List the types of photography services, packages, a la carte, and per-project rates you plan to offer. You’ll be able to compare the model that works best for you by doing this. For me, a combination of hourly, package, and a la carte rates made sense. For others, a per-project rate might be effective (particularly for shorter photo shoots with minimal prints).

Understanding Your Costs

Photography businesses can be expensive. You’ll have:

  • Fixed costs such as rent, equipment, and insurance
  • Variable costs, such as travel expenses and printing costs
  • Costs associated with your time, such as the length of a photo shoot or the time you’ll need to edit the client’s photographs

Write down your costs before you come up with your pricing so you know your costs are covered with a profit on top after each shoot.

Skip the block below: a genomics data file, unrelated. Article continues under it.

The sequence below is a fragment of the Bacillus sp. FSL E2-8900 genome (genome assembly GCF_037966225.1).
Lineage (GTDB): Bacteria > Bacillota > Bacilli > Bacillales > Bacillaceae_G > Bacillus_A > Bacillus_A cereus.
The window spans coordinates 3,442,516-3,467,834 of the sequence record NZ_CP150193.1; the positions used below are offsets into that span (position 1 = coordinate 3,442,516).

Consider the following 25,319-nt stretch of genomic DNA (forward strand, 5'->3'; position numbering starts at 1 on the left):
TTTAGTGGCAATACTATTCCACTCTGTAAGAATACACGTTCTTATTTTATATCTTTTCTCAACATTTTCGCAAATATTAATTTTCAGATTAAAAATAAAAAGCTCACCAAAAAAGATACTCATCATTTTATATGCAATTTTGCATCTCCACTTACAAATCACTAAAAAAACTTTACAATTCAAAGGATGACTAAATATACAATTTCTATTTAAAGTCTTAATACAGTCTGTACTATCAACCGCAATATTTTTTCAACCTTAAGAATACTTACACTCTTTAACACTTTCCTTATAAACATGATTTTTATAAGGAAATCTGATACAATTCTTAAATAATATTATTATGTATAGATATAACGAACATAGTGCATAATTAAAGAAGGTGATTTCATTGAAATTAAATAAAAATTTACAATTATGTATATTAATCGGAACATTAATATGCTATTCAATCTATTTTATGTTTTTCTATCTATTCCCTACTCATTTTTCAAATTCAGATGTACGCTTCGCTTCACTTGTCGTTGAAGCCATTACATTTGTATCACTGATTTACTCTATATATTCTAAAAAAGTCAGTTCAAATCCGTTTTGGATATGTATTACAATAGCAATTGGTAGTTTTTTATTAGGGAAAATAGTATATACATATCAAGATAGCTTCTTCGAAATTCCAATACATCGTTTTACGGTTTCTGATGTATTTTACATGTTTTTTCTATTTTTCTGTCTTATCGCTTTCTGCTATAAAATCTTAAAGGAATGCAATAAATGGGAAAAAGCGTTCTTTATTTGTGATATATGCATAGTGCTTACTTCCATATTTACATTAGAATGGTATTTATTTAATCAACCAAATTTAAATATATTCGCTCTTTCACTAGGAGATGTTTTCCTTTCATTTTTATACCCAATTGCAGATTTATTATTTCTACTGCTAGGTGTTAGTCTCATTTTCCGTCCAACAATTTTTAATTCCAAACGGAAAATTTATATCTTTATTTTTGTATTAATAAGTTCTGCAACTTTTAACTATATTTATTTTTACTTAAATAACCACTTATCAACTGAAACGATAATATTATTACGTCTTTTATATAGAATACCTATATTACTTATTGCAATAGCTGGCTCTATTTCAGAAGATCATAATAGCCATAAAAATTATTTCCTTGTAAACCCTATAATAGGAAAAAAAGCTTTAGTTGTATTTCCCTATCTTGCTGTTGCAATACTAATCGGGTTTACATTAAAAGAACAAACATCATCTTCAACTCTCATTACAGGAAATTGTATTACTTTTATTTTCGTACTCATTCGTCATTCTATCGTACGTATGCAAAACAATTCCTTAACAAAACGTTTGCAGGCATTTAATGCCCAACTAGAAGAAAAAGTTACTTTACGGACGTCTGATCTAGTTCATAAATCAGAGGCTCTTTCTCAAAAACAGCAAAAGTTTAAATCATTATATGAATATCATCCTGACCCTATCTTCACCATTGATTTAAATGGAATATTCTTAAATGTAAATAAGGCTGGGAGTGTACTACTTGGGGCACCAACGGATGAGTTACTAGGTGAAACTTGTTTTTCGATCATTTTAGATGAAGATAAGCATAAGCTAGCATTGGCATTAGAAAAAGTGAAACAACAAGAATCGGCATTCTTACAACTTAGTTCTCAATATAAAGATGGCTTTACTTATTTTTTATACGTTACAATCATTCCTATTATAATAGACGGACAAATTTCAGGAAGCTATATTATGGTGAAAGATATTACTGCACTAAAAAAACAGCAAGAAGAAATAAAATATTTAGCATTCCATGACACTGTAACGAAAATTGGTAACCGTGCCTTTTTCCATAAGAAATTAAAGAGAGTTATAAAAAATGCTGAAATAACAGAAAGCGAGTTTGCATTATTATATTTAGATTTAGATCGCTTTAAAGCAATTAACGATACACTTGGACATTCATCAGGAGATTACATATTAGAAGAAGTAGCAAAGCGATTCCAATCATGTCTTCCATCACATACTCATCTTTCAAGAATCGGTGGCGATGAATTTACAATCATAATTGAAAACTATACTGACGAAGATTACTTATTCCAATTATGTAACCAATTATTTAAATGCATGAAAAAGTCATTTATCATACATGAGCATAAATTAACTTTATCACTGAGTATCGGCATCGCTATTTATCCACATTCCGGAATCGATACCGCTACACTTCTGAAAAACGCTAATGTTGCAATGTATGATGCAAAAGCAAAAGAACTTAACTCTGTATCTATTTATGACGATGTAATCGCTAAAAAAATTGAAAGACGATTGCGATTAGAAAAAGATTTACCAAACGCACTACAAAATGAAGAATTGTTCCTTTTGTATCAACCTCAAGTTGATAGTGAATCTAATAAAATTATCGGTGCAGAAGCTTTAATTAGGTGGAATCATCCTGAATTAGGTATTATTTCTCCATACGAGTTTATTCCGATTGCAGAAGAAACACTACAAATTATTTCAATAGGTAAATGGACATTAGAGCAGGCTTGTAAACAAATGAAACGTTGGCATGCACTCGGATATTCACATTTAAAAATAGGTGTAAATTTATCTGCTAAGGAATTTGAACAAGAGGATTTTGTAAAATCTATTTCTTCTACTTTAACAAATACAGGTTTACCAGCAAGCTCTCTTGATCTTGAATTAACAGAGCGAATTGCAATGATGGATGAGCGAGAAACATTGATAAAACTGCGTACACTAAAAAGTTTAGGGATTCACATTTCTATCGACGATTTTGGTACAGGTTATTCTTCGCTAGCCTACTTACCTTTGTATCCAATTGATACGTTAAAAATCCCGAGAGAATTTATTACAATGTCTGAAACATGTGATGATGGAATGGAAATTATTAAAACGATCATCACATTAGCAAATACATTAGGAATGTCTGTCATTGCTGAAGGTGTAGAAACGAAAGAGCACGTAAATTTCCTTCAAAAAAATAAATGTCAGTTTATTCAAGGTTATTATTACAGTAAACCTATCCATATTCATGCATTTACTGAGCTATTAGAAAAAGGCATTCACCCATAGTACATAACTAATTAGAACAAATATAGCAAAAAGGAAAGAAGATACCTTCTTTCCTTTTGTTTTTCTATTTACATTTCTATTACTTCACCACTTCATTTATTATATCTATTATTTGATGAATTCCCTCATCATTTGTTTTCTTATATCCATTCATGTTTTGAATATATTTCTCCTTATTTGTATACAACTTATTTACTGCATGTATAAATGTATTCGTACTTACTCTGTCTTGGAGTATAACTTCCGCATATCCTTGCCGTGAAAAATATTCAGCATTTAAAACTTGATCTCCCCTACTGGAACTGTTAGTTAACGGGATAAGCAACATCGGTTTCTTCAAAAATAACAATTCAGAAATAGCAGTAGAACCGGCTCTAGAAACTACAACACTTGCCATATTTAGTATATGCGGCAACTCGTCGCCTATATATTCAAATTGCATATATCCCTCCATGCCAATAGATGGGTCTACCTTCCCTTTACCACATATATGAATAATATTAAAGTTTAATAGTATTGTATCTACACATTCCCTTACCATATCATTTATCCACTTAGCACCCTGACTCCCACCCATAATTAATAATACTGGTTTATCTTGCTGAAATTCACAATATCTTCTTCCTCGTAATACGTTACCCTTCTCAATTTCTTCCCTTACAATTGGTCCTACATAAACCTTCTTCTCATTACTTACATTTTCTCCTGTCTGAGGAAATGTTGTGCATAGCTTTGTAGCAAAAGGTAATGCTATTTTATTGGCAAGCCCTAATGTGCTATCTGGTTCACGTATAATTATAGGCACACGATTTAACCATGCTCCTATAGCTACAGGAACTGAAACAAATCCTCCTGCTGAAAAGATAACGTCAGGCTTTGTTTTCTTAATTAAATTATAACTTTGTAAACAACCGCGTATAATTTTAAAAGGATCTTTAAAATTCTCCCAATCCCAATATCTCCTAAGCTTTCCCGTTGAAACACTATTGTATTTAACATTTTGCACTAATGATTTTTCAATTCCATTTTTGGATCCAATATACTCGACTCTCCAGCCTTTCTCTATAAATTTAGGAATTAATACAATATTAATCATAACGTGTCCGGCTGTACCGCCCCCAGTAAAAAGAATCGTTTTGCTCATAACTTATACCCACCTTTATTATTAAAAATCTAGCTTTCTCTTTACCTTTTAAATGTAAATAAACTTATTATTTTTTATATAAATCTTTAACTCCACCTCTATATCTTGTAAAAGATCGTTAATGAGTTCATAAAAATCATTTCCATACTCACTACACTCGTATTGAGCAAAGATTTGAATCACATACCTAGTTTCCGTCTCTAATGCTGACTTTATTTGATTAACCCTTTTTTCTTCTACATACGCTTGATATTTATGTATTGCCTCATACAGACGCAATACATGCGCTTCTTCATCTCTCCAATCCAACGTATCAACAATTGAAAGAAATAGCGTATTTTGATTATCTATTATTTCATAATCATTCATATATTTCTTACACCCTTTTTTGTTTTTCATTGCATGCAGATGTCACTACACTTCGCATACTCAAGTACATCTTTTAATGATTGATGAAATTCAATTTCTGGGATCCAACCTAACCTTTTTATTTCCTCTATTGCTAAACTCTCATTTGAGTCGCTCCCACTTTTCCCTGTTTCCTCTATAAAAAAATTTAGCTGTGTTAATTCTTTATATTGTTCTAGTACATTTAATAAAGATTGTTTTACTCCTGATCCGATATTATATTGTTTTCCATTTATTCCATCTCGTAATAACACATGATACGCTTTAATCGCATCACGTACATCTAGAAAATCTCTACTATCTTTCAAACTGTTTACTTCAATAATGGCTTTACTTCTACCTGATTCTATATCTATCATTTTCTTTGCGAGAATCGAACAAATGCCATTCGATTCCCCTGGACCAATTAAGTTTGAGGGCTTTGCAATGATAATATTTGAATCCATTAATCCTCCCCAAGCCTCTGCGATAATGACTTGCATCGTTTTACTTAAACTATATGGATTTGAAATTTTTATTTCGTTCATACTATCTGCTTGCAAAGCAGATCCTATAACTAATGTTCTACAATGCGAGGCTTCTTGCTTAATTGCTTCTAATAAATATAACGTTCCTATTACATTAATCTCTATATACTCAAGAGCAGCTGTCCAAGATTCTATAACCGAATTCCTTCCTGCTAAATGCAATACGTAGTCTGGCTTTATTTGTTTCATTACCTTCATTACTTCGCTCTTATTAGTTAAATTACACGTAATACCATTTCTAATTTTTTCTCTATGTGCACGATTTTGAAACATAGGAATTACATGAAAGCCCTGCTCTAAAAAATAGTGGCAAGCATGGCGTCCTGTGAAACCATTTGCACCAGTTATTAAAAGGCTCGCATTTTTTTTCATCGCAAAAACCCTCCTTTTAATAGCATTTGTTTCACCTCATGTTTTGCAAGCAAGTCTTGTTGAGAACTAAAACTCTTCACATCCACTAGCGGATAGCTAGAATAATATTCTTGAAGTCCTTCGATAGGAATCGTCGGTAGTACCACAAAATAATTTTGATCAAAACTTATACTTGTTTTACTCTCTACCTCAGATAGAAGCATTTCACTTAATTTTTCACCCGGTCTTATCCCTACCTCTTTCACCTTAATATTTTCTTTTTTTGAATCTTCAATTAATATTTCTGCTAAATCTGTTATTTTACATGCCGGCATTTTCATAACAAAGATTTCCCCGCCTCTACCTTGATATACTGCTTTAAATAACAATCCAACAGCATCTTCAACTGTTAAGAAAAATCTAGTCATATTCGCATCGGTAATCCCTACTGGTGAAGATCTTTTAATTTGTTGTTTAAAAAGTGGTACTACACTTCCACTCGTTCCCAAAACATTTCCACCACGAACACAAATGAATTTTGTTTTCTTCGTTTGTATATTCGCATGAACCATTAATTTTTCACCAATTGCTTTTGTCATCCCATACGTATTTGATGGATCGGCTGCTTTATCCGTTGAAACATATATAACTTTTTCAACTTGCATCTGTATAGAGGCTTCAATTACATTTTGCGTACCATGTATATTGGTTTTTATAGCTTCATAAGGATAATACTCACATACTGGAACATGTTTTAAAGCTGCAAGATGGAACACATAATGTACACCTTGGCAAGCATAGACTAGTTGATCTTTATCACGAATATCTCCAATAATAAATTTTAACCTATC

Communicating Your Pricing

Arguably, the easiest part of the process is showing your clients what you charge. What isn’t as simple is showing them why you’re worth it.

There are several ways to educate your clients on your value. Having a website with a strong portfolio is the first step. Being transparent and listing your package pricing is also essential, in my opinion. People like to work with transparent businesses that do what they say and charge what’s expected. 

As you build up your brand, get client testimonials. You can also take those from Yelp or other review websites. Add them to your website so people immediately recognize they can trust your business.

Common Pricing Mistakes

There are three common pricing mistakes you could make (but should avoid).

Underpricing

Setting prices too low. Interestingly, when you set your prices too low, you may find it more difficult to get clients. They may be wary because you charge so much less than the competition. They may think you’re not a serious business or are too inexperienced for their business.